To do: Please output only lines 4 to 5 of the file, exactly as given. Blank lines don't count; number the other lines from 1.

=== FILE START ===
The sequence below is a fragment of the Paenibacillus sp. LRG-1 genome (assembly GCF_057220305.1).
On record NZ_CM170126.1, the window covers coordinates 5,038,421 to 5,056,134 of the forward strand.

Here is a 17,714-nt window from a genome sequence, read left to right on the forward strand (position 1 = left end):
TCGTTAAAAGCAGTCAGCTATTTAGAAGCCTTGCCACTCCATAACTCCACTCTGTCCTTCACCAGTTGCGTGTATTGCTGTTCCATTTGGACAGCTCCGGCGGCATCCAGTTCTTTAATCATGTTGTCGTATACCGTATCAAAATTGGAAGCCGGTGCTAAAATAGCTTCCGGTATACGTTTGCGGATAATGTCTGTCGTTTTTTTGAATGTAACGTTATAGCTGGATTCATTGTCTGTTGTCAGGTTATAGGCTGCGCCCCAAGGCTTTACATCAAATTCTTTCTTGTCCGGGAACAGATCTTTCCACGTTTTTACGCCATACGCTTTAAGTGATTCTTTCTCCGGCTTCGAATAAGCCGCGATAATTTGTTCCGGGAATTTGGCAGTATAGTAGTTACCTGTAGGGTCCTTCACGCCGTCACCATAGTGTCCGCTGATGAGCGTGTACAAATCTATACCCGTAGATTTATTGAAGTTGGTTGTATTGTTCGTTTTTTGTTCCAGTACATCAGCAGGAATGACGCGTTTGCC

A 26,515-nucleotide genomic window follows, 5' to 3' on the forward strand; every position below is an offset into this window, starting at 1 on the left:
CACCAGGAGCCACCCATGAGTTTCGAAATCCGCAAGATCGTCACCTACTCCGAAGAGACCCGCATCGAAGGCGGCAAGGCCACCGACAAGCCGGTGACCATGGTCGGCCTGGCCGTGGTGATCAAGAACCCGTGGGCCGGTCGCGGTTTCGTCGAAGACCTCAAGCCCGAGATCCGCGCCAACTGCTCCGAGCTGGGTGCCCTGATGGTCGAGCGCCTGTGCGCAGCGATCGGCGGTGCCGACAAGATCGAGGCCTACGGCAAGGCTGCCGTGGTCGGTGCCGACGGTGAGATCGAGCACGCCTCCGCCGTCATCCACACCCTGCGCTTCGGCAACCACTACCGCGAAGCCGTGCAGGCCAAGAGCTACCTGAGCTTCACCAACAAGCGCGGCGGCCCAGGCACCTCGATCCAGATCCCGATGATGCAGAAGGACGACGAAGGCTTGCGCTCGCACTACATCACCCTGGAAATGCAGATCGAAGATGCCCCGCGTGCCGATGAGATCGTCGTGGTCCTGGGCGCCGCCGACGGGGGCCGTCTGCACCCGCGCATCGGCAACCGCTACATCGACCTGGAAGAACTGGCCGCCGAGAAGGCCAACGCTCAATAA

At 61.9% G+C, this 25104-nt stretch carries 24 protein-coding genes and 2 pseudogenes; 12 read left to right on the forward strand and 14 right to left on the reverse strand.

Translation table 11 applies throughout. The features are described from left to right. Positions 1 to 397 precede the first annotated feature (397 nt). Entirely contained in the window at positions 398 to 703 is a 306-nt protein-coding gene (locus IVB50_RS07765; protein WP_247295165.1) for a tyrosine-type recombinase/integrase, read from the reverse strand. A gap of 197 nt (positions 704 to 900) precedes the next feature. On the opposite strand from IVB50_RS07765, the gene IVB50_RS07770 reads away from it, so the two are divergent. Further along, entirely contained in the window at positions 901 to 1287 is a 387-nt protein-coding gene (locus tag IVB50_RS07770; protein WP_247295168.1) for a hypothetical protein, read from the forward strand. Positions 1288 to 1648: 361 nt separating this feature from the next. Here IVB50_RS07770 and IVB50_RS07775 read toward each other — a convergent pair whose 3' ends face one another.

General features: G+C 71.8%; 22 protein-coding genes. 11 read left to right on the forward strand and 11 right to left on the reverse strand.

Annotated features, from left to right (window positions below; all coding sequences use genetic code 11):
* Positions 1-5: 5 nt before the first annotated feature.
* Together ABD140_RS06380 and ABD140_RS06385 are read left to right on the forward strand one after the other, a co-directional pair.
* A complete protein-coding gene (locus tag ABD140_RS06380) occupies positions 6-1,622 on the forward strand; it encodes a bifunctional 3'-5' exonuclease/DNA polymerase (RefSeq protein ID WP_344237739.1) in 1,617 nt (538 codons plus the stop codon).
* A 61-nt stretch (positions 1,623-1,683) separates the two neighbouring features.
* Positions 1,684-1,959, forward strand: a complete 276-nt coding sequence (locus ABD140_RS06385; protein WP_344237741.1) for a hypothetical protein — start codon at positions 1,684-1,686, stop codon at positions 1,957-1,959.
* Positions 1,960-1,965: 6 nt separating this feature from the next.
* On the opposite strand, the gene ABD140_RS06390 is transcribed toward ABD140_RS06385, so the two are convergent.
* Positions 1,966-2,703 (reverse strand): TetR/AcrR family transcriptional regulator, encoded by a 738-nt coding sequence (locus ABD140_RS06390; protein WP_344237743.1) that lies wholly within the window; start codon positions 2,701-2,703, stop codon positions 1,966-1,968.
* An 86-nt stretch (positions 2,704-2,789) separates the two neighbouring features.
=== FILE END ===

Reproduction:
TCGTTAAAAGCAGTCAGCTATTTAGAAGCCTTGCCACTCCATAACTCCACTCTGTCCTTCACCAGTTGCGTGTATTGCTGTTCCATTTGGACAGCTCCGGCGGCATCCAGTTCTTTAATCATGTTGTCGTATACCGTATCAAAATTGGAAGCCGGTGCTAAAATAGCTTCCGGTATACGTTTGCGGATAATGTCTGTCGTTTTTTTGAATGTAACGTTATAGCTGGATTCATTGTCTGTTGTCAGGTTATAGGCTGCGCCCCAAGGCTTTACATCAAATTCTTTCTTGTCCGGGAACAGATCTTTCCACGTTTTTACGCCATACGCTTTAAGTGATTCTTTCTCCGGCTTCGAATAAGCCGCGATAATTTGTTCCGGGAATTTGGCAGTATAGTAGTTACCTGTAGGGTCCTTCACGCCGTCACCATAGTGTCCGCTGATGAGCGTGTACAAATCTATACCCGTAGATTTATTGAAGTTGGTTGTATTGTTCGTTTTTTGTTCCAGTACATCAGCAGGAATGACGCGTTTGCC

A 26,515-nucleotide genomic window follows, 5' to 3' on the forward strand; every position below is an offset into this window, starting at 1 on the left: